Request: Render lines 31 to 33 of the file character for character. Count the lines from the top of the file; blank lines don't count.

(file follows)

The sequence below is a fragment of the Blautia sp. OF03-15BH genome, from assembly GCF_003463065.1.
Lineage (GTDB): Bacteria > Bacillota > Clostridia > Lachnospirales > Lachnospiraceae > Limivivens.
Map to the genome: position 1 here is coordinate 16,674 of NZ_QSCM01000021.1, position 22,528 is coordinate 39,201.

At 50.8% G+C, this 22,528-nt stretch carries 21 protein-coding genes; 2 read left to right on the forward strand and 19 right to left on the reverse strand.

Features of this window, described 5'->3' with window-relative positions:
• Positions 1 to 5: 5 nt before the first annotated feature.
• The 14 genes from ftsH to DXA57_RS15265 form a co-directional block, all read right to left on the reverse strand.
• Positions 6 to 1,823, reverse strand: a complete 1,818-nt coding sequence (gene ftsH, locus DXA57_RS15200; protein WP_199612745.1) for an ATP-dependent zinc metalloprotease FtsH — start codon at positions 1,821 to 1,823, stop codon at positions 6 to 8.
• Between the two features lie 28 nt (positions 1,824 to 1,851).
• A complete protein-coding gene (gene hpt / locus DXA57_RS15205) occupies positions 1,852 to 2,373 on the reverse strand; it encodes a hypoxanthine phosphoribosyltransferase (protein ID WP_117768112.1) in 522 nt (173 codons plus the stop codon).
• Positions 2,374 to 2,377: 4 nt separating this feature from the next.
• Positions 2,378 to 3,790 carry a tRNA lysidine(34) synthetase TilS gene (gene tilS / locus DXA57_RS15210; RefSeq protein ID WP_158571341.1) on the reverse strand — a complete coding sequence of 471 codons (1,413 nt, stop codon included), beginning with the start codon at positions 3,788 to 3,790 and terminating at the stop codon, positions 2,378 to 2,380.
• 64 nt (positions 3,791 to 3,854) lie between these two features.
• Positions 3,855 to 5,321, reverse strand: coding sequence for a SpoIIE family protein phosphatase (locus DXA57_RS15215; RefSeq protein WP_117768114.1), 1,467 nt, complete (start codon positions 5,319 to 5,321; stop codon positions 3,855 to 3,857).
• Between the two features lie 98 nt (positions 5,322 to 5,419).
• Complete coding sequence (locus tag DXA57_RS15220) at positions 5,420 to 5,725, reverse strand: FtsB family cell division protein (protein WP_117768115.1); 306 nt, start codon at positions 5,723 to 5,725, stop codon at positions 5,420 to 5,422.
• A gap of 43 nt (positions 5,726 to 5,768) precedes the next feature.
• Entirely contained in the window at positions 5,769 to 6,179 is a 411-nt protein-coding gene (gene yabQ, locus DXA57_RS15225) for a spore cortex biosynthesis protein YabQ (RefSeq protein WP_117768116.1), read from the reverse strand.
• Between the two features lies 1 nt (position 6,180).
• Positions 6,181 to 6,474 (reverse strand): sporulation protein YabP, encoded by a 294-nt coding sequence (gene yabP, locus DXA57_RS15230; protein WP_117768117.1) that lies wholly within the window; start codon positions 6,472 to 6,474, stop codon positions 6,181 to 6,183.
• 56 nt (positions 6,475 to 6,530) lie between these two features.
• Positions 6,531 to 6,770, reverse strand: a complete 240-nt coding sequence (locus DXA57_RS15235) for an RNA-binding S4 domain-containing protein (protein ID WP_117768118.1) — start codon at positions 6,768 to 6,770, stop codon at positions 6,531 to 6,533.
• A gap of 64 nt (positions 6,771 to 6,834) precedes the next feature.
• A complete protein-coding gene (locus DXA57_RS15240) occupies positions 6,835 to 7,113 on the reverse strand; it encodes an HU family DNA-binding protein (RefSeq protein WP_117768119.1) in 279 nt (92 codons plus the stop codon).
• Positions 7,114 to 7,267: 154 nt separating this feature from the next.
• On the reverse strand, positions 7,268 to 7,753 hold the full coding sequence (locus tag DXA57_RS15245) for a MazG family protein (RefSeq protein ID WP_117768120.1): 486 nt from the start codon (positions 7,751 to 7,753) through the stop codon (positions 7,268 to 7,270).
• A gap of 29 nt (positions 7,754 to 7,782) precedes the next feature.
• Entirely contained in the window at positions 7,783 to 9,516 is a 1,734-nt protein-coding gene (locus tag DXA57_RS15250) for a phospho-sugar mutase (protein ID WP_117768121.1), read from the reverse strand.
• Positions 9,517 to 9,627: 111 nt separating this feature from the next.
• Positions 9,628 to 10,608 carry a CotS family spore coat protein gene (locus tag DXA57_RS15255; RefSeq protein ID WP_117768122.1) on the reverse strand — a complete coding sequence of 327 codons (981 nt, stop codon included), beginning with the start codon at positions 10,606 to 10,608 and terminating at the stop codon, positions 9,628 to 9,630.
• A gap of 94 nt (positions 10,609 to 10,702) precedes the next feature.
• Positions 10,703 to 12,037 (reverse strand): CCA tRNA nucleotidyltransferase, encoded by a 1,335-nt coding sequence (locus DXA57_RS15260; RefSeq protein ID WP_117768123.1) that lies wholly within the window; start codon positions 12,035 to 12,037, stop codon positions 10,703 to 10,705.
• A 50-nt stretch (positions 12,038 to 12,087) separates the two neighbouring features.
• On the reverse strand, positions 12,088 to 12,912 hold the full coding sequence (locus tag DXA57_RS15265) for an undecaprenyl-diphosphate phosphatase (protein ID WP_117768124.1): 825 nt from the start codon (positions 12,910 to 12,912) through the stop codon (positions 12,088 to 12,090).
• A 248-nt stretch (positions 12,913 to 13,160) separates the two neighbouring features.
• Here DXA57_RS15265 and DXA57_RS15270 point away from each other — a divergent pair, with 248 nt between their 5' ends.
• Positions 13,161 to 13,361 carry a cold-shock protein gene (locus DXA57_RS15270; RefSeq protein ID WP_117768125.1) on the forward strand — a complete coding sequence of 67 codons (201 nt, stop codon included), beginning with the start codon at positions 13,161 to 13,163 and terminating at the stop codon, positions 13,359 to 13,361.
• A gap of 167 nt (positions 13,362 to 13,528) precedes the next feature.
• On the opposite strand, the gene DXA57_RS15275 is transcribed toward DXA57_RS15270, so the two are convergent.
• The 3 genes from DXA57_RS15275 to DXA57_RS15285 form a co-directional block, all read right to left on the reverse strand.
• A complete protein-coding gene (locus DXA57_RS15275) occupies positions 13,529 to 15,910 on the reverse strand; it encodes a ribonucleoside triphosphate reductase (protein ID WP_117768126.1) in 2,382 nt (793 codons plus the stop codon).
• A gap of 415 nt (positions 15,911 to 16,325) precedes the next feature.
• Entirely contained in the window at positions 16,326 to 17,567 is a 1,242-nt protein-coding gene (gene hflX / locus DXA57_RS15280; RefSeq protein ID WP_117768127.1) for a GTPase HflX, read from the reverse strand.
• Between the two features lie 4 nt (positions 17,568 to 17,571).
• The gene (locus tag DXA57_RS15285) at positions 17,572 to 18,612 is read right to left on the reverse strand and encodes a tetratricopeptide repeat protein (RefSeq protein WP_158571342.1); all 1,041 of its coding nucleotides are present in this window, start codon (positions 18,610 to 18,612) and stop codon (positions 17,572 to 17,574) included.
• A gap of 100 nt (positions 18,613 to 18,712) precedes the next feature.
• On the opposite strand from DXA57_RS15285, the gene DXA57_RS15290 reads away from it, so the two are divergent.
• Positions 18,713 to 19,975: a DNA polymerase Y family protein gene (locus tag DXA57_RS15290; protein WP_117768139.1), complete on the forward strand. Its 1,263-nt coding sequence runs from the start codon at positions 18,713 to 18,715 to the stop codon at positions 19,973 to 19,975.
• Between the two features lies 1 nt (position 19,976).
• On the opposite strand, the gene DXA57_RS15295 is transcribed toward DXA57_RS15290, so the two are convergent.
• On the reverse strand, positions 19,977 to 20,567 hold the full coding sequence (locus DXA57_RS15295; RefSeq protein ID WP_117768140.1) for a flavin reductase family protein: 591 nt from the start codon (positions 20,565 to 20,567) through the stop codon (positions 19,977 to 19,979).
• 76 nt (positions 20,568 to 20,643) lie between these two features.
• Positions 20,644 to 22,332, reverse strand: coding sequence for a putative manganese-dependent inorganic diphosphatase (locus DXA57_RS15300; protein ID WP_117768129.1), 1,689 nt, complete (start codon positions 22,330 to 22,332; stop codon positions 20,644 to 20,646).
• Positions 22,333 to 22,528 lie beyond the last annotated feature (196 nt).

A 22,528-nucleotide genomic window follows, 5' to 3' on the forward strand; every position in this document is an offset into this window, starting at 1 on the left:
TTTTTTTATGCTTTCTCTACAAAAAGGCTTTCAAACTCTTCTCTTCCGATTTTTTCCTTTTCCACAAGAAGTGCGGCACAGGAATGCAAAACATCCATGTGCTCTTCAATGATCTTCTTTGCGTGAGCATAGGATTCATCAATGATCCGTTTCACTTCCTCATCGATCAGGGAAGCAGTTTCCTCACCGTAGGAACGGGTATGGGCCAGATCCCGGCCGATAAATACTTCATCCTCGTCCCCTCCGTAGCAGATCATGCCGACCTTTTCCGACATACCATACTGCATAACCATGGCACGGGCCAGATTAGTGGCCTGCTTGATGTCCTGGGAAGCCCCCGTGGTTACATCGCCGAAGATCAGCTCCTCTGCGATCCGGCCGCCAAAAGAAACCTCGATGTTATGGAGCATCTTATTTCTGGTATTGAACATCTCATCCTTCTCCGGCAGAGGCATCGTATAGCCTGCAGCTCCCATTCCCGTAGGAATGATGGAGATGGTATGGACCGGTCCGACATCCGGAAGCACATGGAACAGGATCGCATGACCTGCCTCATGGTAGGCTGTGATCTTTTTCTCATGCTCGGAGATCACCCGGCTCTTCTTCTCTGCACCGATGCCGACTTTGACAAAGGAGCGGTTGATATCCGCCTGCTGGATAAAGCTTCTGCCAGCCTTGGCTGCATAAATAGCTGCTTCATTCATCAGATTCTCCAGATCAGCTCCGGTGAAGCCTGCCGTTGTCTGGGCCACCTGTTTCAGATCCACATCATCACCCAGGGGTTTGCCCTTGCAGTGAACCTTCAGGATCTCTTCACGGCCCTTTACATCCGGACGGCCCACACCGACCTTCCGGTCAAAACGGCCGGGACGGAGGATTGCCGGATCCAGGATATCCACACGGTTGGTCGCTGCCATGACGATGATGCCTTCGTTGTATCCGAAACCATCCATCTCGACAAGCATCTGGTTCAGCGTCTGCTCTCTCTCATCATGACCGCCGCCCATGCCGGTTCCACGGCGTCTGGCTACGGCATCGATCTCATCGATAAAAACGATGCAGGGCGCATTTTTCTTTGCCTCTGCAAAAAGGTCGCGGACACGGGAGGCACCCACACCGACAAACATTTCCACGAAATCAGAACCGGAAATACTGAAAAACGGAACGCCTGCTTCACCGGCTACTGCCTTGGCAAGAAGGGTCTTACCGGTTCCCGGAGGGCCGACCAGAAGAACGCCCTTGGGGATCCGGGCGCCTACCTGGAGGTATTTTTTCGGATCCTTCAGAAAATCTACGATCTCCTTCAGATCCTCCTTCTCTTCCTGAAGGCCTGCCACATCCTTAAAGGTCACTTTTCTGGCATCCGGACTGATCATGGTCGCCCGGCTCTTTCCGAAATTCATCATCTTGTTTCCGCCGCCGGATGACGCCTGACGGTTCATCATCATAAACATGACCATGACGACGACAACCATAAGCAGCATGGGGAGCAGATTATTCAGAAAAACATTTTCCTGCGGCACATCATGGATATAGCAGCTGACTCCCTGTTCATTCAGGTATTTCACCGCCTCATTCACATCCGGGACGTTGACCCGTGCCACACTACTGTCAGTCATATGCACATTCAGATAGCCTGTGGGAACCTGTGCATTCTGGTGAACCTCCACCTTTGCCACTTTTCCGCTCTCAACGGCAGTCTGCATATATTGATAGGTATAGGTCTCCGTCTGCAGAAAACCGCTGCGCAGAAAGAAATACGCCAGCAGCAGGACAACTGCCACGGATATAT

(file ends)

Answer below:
• A gap of 94 nt (positions 10,609 to 10,702) precedes the next feature.
• Positions 10,703 to 12,037 (reverse strand): CCA tRNA nucleotidyltransferase, encoded by a 1,335-nt coding sequence (locus DXA57_RS15260; RefSeq protein ID WP_117768123.1) that lies wholly within the window; start codon positions 12,035 to 12,037, stop codon positions 10,703 to 10,705.
• A 50-nt stretch (positions 12,038 to 12,087) separates the two neighbouring features.